Emotional Billboards: The Idea Behind the Execution
Drivers waiting in traffic at the Holland Tunnel (which is a very common occurrence among New York commuters) have the chance to see the world’s first billboard with emotions. Using a smartphone app called GoldRun, created by Tronic, passerbys can see if the billboard is sad, happy, or excited about the Knicks making the playoffs for the first time since Ewing left.People can also express their own feelings and share via social channels via the app which uses GPS-based, augmented reality.
The emotional billboard is part of Adstruc’s “Billboards for Everyone” campaign. It gives artists the chance to experiment with the use of billboards. The first, which debuted last month, was created by Shepherd Fairey’s Studio Number One.
Adstruc is an auction and listing-based marketplace for outdoor advertising. The effort is sponsored by JWT New York, Fuel, SPREAD Art and Culture magazine.
Ad+Geek caught up with Tronic co-founder Vivan Rosenthal to find out how the world’s first billboard with feelings was born:
Ad+Geek: A billboard with feelings? Where did that idea come from?
Vivian Rosenthal: I launched a mobile augmented reality (AR) app called Goldrun a few months ago. It brings together GPS, virtual goods and AR to allow for location-based advertising that is visually driven. [JWT Chief Creative Innovation Officer] James Cooper and [BA Reps] Louisa St. Pierre were both familiar with [the app] work and they approached me to collaborate on a billboard. I knew I wanted to create an interactive billboard that leveraged augmented reality and from there the idea emerged to design our own take on the Emoticon and use it to bring a billboard to life. This execution is just the beginning. Tronic and GoldRun are working on a number of projects that combine out-of-home (OOH) media with mobile in really new and exciting ways.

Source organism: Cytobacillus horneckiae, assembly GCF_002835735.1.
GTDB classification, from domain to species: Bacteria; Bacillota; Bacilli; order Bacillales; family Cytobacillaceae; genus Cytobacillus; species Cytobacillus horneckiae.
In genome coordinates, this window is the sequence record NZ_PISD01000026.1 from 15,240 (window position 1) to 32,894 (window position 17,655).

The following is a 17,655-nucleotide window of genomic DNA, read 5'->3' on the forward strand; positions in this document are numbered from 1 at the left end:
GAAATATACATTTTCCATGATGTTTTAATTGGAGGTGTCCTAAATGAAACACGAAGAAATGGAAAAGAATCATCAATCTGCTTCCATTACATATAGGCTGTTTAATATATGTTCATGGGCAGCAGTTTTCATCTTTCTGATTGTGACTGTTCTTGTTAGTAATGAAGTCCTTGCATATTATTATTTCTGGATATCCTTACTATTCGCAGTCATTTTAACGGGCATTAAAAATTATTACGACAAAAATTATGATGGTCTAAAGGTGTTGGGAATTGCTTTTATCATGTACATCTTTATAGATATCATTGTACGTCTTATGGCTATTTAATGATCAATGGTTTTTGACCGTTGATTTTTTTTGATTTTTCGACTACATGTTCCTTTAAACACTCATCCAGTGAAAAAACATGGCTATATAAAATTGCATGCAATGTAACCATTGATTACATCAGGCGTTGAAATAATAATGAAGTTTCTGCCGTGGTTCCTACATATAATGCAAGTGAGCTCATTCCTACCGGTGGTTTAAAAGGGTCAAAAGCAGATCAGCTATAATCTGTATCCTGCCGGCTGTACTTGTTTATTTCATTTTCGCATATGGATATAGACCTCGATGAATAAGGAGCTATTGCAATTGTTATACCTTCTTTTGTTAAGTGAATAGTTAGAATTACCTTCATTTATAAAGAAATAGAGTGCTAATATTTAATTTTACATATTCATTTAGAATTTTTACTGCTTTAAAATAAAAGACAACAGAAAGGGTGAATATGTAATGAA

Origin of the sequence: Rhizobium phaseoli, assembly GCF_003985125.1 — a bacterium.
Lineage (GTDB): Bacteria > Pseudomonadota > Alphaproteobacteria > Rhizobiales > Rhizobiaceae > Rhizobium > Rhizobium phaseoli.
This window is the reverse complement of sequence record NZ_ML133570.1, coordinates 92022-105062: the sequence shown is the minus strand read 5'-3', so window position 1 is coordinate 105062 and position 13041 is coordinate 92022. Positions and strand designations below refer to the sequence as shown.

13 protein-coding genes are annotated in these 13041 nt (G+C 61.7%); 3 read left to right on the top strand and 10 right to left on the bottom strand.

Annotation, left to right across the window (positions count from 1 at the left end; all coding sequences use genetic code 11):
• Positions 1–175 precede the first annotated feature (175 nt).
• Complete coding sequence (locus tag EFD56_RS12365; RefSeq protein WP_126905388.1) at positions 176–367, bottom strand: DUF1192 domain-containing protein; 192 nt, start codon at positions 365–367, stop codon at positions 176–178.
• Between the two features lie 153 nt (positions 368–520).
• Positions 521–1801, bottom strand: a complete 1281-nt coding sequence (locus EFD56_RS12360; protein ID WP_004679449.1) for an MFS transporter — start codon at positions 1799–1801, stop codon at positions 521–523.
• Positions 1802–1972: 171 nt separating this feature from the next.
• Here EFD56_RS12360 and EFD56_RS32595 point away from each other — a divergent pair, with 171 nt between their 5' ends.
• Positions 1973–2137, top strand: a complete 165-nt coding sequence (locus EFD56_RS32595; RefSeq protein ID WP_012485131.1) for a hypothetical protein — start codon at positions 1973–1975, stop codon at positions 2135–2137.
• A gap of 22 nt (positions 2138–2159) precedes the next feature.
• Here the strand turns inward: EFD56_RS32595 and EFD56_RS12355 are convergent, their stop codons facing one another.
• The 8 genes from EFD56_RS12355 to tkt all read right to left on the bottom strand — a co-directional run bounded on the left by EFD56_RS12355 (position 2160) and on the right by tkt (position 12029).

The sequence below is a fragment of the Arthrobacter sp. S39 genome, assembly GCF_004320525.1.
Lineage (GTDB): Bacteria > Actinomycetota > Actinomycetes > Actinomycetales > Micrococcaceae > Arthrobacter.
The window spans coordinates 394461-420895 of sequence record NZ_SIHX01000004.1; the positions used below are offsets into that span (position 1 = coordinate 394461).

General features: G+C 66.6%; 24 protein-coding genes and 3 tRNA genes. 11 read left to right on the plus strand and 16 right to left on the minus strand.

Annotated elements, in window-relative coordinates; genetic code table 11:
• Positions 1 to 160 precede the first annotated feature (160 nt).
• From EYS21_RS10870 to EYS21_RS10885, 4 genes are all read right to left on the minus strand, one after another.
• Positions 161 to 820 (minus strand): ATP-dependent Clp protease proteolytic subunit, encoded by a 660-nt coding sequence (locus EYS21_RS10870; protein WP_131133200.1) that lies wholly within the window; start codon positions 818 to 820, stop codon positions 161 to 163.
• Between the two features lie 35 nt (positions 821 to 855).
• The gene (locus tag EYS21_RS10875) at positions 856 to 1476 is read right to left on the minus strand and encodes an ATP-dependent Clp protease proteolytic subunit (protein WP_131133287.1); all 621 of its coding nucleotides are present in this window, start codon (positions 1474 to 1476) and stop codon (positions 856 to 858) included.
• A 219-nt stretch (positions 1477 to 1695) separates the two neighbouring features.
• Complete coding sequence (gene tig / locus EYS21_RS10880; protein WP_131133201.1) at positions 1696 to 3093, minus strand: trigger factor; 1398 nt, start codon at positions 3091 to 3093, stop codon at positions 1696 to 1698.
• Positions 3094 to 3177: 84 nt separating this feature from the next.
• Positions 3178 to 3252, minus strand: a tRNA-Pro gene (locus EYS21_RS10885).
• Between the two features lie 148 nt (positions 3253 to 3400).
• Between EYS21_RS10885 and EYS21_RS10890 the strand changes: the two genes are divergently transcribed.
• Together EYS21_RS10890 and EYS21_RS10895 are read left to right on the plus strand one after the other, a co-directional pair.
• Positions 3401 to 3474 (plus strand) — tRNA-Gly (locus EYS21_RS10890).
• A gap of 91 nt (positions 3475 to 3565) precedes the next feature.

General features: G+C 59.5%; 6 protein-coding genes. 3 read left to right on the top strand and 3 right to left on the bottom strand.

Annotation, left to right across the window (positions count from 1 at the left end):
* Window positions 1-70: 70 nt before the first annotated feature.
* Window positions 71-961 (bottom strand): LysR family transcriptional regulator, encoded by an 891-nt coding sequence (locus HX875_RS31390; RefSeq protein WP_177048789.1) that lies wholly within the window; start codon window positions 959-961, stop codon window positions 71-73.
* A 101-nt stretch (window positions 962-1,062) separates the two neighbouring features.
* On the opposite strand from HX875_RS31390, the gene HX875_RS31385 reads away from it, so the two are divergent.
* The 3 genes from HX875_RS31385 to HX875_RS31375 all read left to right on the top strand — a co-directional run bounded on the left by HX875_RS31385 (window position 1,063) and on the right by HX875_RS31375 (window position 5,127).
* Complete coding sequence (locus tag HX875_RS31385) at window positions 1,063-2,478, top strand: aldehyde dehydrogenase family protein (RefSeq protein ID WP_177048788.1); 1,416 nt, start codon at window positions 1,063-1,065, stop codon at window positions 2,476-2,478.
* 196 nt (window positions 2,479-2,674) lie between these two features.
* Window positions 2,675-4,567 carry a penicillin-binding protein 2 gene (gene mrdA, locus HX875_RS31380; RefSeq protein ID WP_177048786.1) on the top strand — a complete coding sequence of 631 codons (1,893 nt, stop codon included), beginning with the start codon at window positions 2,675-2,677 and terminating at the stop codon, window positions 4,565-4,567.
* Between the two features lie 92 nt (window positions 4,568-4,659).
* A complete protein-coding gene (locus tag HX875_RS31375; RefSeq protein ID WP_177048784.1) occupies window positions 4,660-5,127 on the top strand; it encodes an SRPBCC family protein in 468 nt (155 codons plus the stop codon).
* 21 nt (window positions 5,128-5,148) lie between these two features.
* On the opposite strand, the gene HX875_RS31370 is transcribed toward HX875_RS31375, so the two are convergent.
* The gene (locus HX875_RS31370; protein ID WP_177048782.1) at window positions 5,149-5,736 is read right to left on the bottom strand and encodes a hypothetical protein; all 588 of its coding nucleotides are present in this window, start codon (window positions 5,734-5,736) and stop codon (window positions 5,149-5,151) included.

Ad+Geek: What were the challenges in coming up this execution?
VR: Bringing together OOH and mobile will be important in the landscape of advertising, but it’s not without its challenges. The biggest hurdle is letting the OOH community know about AR and its possibilities. Right now, they are two distinct mediums that aren’t speaking to each other. Hopefully that will change.
Ad+Geek: What were some key learnings from this project?
VR: The call-to-action has to be very clear. If we did it again, we’d make the copy to download the app more prominent so that more people understood that they could participate in the experience.
Ad+Geek: How is the billboard feeling today?
VR: Very happy. It’s Friday!!!!
- New York Board Knows Just How You Feel (Adfreak)
- Tronic, GoldRun and ADstruc Create Billboard with Feelings in New York (Dexigner)
- Oh Billboard, Don’t be Sad (Creativity)